The most important part of a diamond’s manufacturing process is the rough cut which can be achieved using either a Dremel or water jet. The rough cut must be accurate because all the other steps will shape the surface to create a smooth edge. In order for this to happen, with proper polishing, the rough cuts must lie in perfect equilateral triangles that fit perfectly against each other and make up 60% of an octahedron. These shapes make it easier for equipment changes such as tables to more easily move around each step during production so they can continue on with their work efficiently. One can buy Loose Diamonds in Miami for all the cuts that are made into all diamonds, as well as what types of diamond shapes, such as round brilliant cut, princess cut and emerald cut, are usually best in terms of size and value.
What is a diamond cut?
A diamond cut is the way in which a diamond is shaped after it has been rough cut. Diamond cut grading is based on the proportions of a diamond. The three most important characteristics of an aspect are Brilliant Cut, Table Proportions and Polish with each having its own category in diamond grading process.
The proportion that is considered best for round brilliant diamonds with 58 facets is called Ideal Cut. The perfect proportions for round diamonds are Face-up Size (Diameter + Width), Index of Refraction and Crown Angle. In this type of cutting, often the girdle will appear to be too thin and a pleasant sensation will be felt when holding it in your hand because of this smoothness.
What are the different types of diamond cuts and how are they graded?
To achieve a round brilliant cut, the facets (the angles at which the diamond is cut) are evenly spaced around the perimeter of the stone. Antique diamonds can have more than one facet on each side and extremely high-quality diamonds can have three or even four sides with as many as 58 or 63 facets. The shape can also be slightly rounded at one corner to minimize chipping, again negligible to the consumer. The shape of a round brilliant is the most commonly sold by jewelry stores and is the most popular for engagement rings.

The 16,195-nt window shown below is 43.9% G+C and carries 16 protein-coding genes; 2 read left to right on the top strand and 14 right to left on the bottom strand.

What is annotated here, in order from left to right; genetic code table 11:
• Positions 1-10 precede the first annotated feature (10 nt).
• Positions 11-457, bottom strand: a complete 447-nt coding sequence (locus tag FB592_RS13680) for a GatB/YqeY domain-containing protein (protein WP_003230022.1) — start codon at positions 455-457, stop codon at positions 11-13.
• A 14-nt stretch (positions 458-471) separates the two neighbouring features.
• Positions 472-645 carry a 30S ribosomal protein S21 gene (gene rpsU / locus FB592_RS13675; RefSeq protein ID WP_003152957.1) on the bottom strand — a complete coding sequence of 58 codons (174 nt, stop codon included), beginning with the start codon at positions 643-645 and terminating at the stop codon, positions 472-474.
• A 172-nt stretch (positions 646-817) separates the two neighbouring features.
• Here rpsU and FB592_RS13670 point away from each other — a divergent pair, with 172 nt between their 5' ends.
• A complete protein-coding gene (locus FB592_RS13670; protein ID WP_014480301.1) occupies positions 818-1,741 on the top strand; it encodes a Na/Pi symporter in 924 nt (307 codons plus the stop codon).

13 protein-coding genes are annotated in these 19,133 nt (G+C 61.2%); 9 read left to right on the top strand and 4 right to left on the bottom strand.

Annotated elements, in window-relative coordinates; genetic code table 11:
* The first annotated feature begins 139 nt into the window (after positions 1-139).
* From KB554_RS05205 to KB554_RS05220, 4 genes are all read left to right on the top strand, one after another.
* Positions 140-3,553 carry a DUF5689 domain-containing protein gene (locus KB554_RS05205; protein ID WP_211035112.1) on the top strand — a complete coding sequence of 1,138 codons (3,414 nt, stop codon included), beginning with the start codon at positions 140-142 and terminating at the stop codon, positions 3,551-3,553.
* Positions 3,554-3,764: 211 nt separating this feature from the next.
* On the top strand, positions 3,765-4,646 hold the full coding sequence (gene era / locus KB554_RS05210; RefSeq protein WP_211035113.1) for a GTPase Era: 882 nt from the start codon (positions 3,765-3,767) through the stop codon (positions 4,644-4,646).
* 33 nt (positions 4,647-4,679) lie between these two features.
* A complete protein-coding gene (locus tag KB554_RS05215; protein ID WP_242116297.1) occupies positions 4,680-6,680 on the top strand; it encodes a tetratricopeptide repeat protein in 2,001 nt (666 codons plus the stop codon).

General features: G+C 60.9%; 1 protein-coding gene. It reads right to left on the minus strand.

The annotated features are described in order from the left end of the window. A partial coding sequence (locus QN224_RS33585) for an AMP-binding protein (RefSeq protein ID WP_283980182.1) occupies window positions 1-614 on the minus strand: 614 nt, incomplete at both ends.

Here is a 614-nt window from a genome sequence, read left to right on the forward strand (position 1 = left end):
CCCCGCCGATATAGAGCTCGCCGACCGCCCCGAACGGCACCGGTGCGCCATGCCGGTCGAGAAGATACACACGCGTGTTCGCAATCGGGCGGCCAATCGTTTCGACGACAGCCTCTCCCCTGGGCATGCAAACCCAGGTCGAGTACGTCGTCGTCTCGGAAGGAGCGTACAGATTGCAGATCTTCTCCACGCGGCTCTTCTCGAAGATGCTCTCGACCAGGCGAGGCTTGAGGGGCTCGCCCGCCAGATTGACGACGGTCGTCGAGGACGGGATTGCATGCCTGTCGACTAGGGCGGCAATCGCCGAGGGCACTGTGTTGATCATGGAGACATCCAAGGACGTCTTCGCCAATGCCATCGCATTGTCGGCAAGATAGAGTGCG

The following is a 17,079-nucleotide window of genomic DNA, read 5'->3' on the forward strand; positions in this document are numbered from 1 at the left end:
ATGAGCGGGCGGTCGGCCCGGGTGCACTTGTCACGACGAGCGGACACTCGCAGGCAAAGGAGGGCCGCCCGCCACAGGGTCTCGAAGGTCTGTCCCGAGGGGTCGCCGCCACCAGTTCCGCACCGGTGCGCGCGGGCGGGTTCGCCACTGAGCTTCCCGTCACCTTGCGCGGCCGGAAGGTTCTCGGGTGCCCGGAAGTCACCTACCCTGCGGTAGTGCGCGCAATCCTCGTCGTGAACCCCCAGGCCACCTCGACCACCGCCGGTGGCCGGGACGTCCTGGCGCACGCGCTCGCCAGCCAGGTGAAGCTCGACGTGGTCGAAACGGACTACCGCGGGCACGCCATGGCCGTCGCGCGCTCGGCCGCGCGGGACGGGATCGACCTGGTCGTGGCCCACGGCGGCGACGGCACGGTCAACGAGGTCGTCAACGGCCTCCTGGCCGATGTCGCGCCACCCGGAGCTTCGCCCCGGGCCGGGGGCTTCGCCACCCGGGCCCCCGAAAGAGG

Most jewelers use the Ideal Cut grading system which was originally devised in 1961 by the Gemological Institute of America (GIA) and is based on three characteristics: Face-up size, Crown Angle and Table proportions.
The crown angles are important as well as other angles when looking at detailed information about a diamond. It is considered to have excellent quality if above 21 degrees, but there are too many exceptions to this rule to place it as a universally accepted fact. The table proportions indicate how much weight each side takes in relation to the width of each side.
There are also many other grading systems that are used around the world, including the European cut grading system and the Japanese cut grading system.
What is a Brilliant Cut diamond? – It is a diamond or gemstone with an irregular flat-faced shape. The flat back of a brilliant-cut gemstone allows more light to enter through the sides, which makes its cut more important than its depth when it comes to value. Brilliant cuts can be freeform (any shape) or have traditional shapes such as round, oval, heart, pear and marquise (which has one long side and one short side). The top of a brilliant cut can be pointed or girdled.
The 4 C’s of Diamonds
There are 4 C’s of diamonds. They are:
- Carat (Carats = 2x weight in grams)
- Clarity (Clarity = 0.25 – i.e AA and above)
- Color (Color = G-H or better)
- Cut (Cut = Flawless or Near Flawless, ½ & ¼ Round Brilliant, Brilliant Pointed and Marquise Cut Sizes).
This is a rough-cut diamond with the cut grading done to determine if it was cut within the looser proper of the stones and is therefore a loose stone while they will be graded as well.
Today, diamond cutting and polishing is an extremely complex and artful process. Although it was once only a blacksmith’s job, today diamond cutters and polishers have to be skilled at several crafts that all work together. From the cutting machines to the human hands of the cutters, a diamond must go through a long, arduous process with many pieces of modern technology to bring it from a piece of rough crystal all the way to the finished product that sits in its box in an elegant display case or on your loved one’s hand.